Aemilia Tertia

Aemilia Tertia

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Aemilia Tertia, better known as Aemilia Paulla (c. 230-163 or 162 BC), was the wife of Scipio Africanus
Scipio Africanus
Publius Cornelius Scipio Africanus , also known as Scipio Africanus and Scipio the Elder, was a general in the Second Punic War and statesman of the Roman Republic...

 (also known as the elder Scipio), Roman general and statesman. She was the daughter, possibly the third surviving daughter, of another Roman general Lucius Aemilius Paullus (consul in 216 BC who was killed at the Battle of Cannae
Battle of Cannae
The Battle of Cannae was a major battle of the Second Punic War, which took place on August 2, 216 BC near the town of Cannae in Apulia in southeast Italy. The army of Carthage under Hannibal decisively defeated a numerically superior army of the Roman Republic under command of the consuls Lucius...

 of the Second Punic War
Second Punic War
The Second Punic War, also referred to as The Hannibalic War and The War Against Hannibal, lasted from 218 to 201 BC and involved combatants in the western and eastern Mediterranean. This was the second major war between Carthage and the Roman Republic, with the participation of the Berbers on...

) and sister of another famous Roman general Lucius Aemilius Paulus Macedonicus
Lucius Aemilius Paulus Macedonicus
Lucius Aemilius Paullus Macedonicus was a two-time consul of the Roman Republic and a noted general who conquered Macedon putting an end to the Antigonid dynasty.-Family:...

 (consul 182 and 168 BC).

Family and name


The name Aemilia derives from her family name (nomen), the gens Aemilia being one of the five most important patrician families. Roman women of the Middle Republic customarily bore their father's family name, and were sometimes distinguished by their birth order. As with men named Quintus ("the Fifth") or Sextus ("the Sixth"), a name such as Tertia may not always mean a woman had two older sisters. Valerius Maximus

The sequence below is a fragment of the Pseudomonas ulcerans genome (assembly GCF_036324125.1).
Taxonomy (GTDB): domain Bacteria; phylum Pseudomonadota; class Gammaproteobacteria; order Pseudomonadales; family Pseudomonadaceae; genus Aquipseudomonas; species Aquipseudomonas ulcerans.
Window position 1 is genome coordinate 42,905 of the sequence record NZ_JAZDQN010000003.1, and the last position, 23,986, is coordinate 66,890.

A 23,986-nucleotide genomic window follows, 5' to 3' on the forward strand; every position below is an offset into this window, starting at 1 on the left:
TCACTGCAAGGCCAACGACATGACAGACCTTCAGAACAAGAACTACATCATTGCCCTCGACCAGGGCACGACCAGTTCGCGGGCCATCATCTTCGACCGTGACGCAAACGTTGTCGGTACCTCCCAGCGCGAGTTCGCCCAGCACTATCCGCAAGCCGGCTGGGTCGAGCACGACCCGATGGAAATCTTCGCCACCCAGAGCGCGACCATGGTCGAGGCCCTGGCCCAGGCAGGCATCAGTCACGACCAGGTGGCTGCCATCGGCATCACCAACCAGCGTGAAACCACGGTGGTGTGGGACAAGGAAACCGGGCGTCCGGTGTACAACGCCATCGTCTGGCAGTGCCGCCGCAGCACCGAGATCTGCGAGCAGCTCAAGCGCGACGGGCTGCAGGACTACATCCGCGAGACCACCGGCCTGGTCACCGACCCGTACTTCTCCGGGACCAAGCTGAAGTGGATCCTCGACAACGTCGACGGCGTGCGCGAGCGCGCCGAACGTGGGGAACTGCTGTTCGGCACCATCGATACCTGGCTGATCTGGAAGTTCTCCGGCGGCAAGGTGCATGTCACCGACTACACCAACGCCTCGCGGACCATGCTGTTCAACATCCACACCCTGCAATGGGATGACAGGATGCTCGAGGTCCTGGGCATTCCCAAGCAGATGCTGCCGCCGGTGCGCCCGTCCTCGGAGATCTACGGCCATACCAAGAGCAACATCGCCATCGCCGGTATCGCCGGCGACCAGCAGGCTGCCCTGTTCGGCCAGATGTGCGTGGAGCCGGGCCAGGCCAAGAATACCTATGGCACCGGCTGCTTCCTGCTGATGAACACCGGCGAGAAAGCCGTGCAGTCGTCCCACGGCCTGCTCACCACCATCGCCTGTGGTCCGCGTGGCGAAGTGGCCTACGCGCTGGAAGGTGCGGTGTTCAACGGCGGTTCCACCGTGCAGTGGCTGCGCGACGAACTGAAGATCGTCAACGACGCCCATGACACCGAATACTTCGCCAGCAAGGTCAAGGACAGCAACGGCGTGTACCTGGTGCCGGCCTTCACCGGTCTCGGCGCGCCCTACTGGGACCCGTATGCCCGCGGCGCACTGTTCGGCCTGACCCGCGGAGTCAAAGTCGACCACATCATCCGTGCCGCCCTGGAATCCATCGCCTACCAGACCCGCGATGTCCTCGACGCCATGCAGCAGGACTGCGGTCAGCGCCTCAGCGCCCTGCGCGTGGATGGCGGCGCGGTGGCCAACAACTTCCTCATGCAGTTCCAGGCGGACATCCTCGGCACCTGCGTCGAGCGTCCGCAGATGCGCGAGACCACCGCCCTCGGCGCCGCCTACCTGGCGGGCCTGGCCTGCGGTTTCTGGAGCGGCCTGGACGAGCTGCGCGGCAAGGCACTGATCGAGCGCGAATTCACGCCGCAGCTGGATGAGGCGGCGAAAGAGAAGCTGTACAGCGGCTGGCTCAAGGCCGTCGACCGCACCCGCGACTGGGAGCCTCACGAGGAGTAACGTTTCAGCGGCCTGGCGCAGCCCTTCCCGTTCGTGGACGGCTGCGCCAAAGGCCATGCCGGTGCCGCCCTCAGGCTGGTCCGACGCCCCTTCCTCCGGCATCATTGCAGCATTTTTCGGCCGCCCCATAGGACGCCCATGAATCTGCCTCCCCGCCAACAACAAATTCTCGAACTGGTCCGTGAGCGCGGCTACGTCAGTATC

Valerius Maximus
Valerius Maximus was a Latin writer and author of a collection of historical anecdotes. He worked during the reign of Tiberius .-Biography:...

 gives her name as Tertia Aemilia, "the wife of Scipio Africanus and the mother of Cornelia." Aemilia is not known to have had sisters, but younger sisters are sometimes more notable for the historical record than elder. Aemilia's daughters were Cornelia Africana Major
Cornelia Africana Major
Cornelia Africana Major was the first daughter of Aemilia Tertia and Scipio Africanus.Scipio Nasica Corculum was her husband and second cousin. She had a single child. Judging by the year her son, Scipio Nasica Serapio, became consul in 138 BCE she probably married around 184-183 BCE.Cornelia...

 and Cornelia Africana Minor
Cornelia Africana
Cornelia Scipionis Africana was the second daughter of Publius Cornelius Scipio Africanus, the hero of the Second Punic War, and Aemilia Paulla. She is remembered as the perfect example of a virtuous Roman woman....

, the younger being far more famous than her mother or elder sister.

Marriage to Scipio


Aemilia Tertia's marriage to Scipio probably took place sometime between 213 BC and 210 BC (when Scipio went first to Sicily and thence to Spain); it may however have been as late as 206 BC-205 BC. Aemilia Tertia and Scipio Africanus
Scipio Africanus
Publius Cornelius Scipio Africanus , also known as Scipio Africanus and Scipio the Elder, was a general in the Second Punic War and statesman of the Roman Republic...

 had a fruitful marriage, and according to Livy, Polybius, and other classical historians, were very happily married. They had two sons and two daughters, the younger being the famous Cornelia, Mother of the Gracchi
Cornelia Africana
Cornelia Scipionis Africana was the second daughter of Publius Cornelius Scipio Africanus, the hero of the Second Punic War, and Aemilia Paulla. She is remembered as the perfect example of a virtuous Roman woman....

.

Character of Aemilia


Aemilia Tertia was allegedly of a very mild disposition, but was fiercely loyal to her husband who upset many Senators by challenging the older leaders in their military strategy, and conservative Romans by his adoption of some parts of Greek lifestyle. The Greek historian Polybius
Polybius
Polybius , Greek ) was a Greek historian of the Hellenistic Period noted for his work, The Histories, which covered the period of 220–146 BC in detail. The work describes in part the rise of the Roman Republic and its gradual domination over Greece...